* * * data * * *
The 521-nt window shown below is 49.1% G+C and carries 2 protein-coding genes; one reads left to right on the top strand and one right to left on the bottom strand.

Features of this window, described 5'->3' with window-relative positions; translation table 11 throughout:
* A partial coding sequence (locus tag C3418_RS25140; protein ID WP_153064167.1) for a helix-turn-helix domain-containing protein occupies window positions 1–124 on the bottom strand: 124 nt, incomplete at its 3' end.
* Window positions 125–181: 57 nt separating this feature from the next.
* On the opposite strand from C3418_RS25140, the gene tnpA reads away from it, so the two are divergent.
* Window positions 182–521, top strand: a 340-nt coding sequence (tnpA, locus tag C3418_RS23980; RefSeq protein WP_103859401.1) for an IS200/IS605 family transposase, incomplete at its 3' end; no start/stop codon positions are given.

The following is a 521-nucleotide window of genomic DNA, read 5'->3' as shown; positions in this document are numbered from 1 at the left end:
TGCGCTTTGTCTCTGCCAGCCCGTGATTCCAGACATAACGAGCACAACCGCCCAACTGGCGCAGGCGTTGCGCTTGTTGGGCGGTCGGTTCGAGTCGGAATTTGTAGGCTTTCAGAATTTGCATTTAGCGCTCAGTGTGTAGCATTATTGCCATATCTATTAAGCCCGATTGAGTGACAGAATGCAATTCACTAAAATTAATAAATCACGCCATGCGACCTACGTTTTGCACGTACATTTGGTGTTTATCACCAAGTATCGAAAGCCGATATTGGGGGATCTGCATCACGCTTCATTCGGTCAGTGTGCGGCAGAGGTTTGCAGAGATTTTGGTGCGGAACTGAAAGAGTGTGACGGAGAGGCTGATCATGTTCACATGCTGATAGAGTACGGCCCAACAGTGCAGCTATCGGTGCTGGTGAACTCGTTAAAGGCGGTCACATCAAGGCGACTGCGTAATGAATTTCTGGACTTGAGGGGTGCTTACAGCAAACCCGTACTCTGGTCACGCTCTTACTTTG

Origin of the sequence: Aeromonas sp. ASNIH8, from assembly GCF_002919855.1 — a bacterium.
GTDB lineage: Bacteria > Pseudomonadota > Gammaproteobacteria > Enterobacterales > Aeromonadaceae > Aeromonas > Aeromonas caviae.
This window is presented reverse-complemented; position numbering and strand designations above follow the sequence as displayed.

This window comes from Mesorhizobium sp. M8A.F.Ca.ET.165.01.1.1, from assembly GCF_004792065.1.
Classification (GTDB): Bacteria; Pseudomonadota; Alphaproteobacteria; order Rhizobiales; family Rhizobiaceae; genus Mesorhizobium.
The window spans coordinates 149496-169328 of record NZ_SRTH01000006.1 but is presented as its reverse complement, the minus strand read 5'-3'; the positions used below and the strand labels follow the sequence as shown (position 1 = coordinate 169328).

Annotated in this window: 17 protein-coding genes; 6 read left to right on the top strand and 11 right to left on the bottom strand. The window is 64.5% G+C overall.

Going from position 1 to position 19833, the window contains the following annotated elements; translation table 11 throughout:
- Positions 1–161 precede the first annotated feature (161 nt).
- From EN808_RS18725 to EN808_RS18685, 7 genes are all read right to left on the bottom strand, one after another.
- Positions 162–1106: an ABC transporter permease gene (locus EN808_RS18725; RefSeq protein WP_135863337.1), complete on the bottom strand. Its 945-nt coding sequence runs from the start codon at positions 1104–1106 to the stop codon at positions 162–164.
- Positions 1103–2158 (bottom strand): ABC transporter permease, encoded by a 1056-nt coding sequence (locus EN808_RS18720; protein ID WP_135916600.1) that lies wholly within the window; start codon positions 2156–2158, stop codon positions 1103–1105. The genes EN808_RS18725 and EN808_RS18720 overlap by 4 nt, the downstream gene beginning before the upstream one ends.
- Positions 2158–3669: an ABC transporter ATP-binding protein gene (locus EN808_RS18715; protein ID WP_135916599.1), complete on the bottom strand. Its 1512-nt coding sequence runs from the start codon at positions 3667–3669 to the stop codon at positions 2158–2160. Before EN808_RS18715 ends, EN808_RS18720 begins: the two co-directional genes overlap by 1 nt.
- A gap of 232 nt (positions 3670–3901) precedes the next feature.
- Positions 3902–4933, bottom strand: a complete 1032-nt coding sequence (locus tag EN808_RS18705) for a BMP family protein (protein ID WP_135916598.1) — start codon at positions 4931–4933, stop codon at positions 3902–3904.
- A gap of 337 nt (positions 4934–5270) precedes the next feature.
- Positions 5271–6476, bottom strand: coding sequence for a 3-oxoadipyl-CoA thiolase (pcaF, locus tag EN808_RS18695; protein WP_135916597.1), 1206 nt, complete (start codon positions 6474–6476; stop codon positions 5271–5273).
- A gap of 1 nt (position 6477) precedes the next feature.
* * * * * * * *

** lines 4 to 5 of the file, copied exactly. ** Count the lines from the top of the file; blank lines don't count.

* Window positions 125–181: 57 nt separating this feature from the next.
* On the opposite strand from C3418_RS25140, the gene tnpA reads away from it, so the two are divergent.